Instead I saw mostly ordinary Cubans conversing in hushed tones and at least two “tours” of mostly elderly individuals with their giveaway tags and complimentary travel bags advertising their cultural, religious or educational adventure, having probably signed up by just Googling “Cuba Travel”. Miami to Havana is a very short flight – 40 minutes – and was barely enough time to fill out my Cuba entry customs form and be told not to lose the pink copy that would be returned to me lest I wanted to extend my stay indefinitely.

It was cloudy – not much to see – until suddenly, there it was – Cuba – 1,000 feet below.

John Mc Intire is Chairman of the Board of Cuba Emprende, which is completely separate from CSG but has benefitted from the financial support of several CSG members as well as other interested Cuban exiles.

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Large squares of farmland, some green, some brown or yellow, and scattered gray buildings, no different than what you see approaching Kansas or Tokyo.

But wait, the browns were a little tired and the greens not quite verdant.

The first thought that came to mind was one that I will never forget.

Cuba was no longer just a memory or an idea, something that you talked or argued about but couldn’t really relate to.

S., whereas my younger sister continued her education exclusively in Buenos Aires. S.-educated siblings eventually returned to Argentina, where together with my younger sister they all still live, having married Argentines and raised Argentine children. Our offspring seem proud to acknowledge that they are half Cuban/Argentines, but suspect that they feel no more Cuban than they do Argentine or British or American, since I did not emphasize their Cuban origins during their upbringing. This account of my return was written first and foremost for me, as I wanted to understand and record the strong cross-currents of emotion which I experienced like countless other Cubans have during their first trip back. The tunnel connecting D to E was another 10 minutes race walking at a New York pace. A quick phone call to the hotel: “Where the @*#% are you?!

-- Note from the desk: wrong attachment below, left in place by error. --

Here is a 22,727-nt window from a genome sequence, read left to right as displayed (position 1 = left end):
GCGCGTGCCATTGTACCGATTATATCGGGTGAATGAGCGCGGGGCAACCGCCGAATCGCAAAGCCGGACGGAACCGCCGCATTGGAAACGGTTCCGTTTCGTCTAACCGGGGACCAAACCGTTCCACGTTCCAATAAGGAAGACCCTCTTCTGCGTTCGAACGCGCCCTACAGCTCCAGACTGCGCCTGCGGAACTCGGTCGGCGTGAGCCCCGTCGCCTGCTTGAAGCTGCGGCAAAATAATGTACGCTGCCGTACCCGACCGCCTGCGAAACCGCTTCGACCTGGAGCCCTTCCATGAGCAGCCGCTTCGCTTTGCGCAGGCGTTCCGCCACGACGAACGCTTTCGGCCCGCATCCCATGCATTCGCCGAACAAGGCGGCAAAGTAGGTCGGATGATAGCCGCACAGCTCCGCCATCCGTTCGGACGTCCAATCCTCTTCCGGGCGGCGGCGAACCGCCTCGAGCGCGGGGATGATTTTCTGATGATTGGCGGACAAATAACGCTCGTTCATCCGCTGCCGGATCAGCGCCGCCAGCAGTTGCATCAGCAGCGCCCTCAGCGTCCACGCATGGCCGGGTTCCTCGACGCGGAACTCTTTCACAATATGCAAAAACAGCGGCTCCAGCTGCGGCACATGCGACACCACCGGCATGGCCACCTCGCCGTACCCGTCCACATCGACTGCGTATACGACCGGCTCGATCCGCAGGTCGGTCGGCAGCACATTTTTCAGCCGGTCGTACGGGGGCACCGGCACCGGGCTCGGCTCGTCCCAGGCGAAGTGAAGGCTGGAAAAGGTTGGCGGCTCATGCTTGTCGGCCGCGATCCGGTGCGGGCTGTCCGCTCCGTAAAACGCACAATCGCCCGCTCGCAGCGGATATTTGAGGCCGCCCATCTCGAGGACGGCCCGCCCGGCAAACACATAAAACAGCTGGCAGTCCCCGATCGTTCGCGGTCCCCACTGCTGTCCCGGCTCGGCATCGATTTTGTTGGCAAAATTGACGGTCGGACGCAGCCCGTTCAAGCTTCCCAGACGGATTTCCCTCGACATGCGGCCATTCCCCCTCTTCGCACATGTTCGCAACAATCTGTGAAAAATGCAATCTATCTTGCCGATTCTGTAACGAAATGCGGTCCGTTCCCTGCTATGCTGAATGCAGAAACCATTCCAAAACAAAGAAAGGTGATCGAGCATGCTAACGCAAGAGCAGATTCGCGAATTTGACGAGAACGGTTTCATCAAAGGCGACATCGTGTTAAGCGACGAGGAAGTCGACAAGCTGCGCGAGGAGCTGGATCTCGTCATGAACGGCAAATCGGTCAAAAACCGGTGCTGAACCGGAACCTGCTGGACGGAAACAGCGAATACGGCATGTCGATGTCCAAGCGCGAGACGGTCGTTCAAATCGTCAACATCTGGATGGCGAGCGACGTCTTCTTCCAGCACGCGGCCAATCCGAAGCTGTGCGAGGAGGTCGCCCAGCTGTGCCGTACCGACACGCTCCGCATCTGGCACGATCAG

But it is also for my wife and my children, as well as my siblings and their children, friends and anyone else who might have an interest in Cuba. I have had a long, successful career and I was too busy working, preferring to take my allotted vacation time visiting other family in Ireland, Argentina and Uruguay, where my parents had a summer home, which my sisters and I have kept. It may sound strange, but my two sisters have gone three times, and my father once and my mother twice before they passed away, so in some respects I felt I had returned vicariously through them, and experienced some of what they experienced through their pictures, stories and my younger sister’s book and journal about her Cuban travels. And finally my trip had a concrete purpose – visiting Cuba Emprende, which is fully described below. ” “Look for baggage claim – we are on the other side of security”.

And I also hope to inspire some Cubans who have been reluctant to return to reconsider. and Argentina – and one light blue – a Cuban passport with a special stamp that says “autorizado para entrar y salir de Cuba” -- authorized to enter and exit Cuba. DAY ONE After a vigorous, pre-dawn, in room workout based on the Canadian Royal Air Force routine I used to follow 35 years ago in our first New York City apartment (and as a result of which I was sore for the next three days), I met my fellow travelers in the hotel lobby promptly at a.m.

My trip was not a political statement but a personal journey of rediscovery, intimate and entirely mine. First was John Mc Intire, group leader, trip organizer and fellow member of the Cuba Study Group, sometimes referred to as the “CSG”..

DAY MINUS ONE I left the house, said goodbye to my wife and headed to La Guardia for the American Airlines p.m. The CSG is a not-for-profit organization comprised of Cuban American businessmen and women who believe that engagement, dialogue and the development of civil society is the most effective way to promote democratic change in Cuba.